Shingles is contagious in another way: the varicella zoster viruses are transmitted via direct contact with the virus-containing content of the skin blisters. This can happen, for example, when a healthy person touches a patient’s rash. Viruses can also be transmitted when touching objects that the patient previously had in his contaminated hand (indirect contact). The person concerned will then get the chickenpox, if he has not had it and has not been vaccinated against it. A direct infection with shingles is not possible, since it can only break out when viruses that have settled in nerve cells are reactivated.
Many people do not get chickenpox because they have been vaccinated against the childhood disease. However, they can also develop shingles if they have been immunised with a live vaccine. The vaccination viruses can then implant themselves in the nerve cells and become active later in life. But this happens less often than in people who have gone through chickenpox. In addition, the disease then progresses more gently. In most cases the shingles then appear near the original vaccination site.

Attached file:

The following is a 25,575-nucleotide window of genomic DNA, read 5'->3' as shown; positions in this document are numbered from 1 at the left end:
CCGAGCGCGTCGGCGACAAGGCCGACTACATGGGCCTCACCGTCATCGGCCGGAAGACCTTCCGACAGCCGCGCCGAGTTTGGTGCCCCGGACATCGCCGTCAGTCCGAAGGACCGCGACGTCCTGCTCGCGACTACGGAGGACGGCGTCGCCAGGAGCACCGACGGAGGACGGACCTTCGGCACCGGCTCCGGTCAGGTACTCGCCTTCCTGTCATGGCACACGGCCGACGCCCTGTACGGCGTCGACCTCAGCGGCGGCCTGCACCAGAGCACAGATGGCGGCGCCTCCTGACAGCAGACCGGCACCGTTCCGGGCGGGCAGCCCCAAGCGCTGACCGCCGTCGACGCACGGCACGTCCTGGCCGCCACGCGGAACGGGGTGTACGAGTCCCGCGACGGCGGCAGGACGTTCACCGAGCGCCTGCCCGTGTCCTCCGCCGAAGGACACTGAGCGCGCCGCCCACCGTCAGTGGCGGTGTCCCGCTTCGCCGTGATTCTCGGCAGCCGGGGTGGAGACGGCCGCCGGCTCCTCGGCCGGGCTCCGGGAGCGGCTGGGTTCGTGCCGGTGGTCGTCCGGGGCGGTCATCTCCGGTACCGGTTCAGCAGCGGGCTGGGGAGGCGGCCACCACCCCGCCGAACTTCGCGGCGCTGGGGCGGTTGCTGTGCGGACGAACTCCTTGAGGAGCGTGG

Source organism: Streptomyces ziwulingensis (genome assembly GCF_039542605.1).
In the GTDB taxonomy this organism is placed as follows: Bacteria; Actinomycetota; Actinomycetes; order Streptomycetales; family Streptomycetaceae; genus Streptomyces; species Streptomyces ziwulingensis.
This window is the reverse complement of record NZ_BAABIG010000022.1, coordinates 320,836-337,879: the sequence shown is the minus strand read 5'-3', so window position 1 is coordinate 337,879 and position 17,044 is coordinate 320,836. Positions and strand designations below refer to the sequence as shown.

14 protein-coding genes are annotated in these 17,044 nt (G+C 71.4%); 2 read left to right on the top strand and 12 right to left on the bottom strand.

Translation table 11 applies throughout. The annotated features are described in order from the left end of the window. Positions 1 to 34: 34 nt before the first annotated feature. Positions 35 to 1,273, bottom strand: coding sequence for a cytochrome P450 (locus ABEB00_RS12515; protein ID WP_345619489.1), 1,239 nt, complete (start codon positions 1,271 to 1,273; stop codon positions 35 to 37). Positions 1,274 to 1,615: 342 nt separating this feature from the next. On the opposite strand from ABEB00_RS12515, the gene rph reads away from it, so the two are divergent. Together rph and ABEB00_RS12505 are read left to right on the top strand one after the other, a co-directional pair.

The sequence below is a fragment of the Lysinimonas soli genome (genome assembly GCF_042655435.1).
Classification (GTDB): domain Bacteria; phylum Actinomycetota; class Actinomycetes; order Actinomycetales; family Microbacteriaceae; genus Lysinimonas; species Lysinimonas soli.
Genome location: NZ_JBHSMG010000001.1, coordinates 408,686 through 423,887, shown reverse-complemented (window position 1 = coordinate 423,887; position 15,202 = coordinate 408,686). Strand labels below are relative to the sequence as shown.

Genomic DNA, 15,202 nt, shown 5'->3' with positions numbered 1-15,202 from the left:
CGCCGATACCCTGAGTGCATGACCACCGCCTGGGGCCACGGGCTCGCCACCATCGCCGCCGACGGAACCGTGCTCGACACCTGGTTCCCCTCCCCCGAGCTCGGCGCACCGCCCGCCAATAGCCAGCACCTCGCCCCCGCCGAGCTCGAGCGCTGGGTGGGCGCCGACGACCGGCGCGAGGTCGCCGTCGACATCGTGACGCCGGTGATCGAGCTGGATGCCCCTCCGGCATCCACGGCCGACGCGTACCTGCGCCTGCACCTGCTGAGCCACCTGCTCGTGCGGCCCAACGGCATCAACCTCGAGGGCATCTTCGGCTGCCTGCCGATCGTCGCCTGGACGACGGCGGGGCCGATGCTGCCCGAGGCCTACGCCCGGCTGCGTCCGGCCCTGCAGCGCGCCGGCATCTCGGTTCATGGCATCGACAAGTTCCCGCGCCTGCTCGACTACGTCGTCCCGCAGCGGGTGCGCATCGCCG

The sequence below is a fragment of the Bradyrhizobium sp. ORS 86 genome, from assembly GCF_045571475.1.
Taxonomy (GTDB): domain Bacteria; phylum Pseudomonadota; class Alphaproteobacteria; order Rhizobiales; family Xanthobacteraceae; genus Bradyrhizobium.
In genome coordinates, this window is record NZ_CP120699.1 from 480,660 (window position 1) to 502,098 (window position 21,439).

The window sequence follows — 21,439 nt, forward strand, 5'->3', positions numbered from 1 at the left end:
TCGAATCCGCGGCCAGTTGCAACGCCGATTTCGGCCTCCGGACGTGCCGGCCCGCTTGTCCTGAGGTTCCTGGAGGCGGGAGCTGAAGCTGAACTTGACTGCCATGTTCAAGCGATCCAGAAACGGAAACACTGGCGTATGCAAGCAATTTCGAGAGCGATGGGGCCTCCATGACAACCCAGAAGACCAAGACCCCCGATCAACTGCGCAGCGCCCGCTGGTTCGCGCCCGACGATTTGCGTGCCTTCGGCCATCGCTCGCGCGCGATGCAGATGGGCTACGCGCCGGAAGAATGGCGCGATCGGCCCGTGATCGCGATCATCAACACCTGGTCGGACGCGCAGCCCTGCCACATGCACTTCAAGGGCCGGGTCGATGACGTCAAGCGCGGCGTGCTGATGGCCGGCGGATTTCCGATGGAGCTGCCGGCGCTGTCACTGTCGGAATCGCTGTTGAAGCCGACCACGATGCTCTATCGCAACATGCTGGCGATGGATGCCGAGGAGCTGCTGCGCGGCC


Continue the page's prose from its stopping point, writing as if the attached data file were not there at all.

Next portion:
How long has shingles been contagious?
Shingles (herpes zoster) patients are contagious from the appearance of the skin blisters until they become completely encrusted. This generally takes five to seven days.
For comparison: chickenpox patients are already contagious one or two days before the rash appears. The danger of infection exists until the skin blisters become encrusted. Again, this usually takes five to seven days after the first bubbles appear.
What can cause shingles (herpes zoster)?
As explained above, in principle only those people who have had chickenpox before can get shingles. The Varicella zoster viruses “dormant” in them are normally kept in an inactive state by the immune system. If the body’s defenses are weakened, the pathogens can “wake up” and cause shingles. The reasons for an immune deficiency and thus the risk factors for shingles (herpes zoster) are manifold. The most important ones are:
- Great stress (also psychological strain)
- UV radiation: In too high doses UV radiation can cause shingles. So it is quite possible that the herpes zoster follows a severe sunburn.
- Other infections that precede herpes zoster: They can promote shingles. Sometimes a flu-like infection is enough.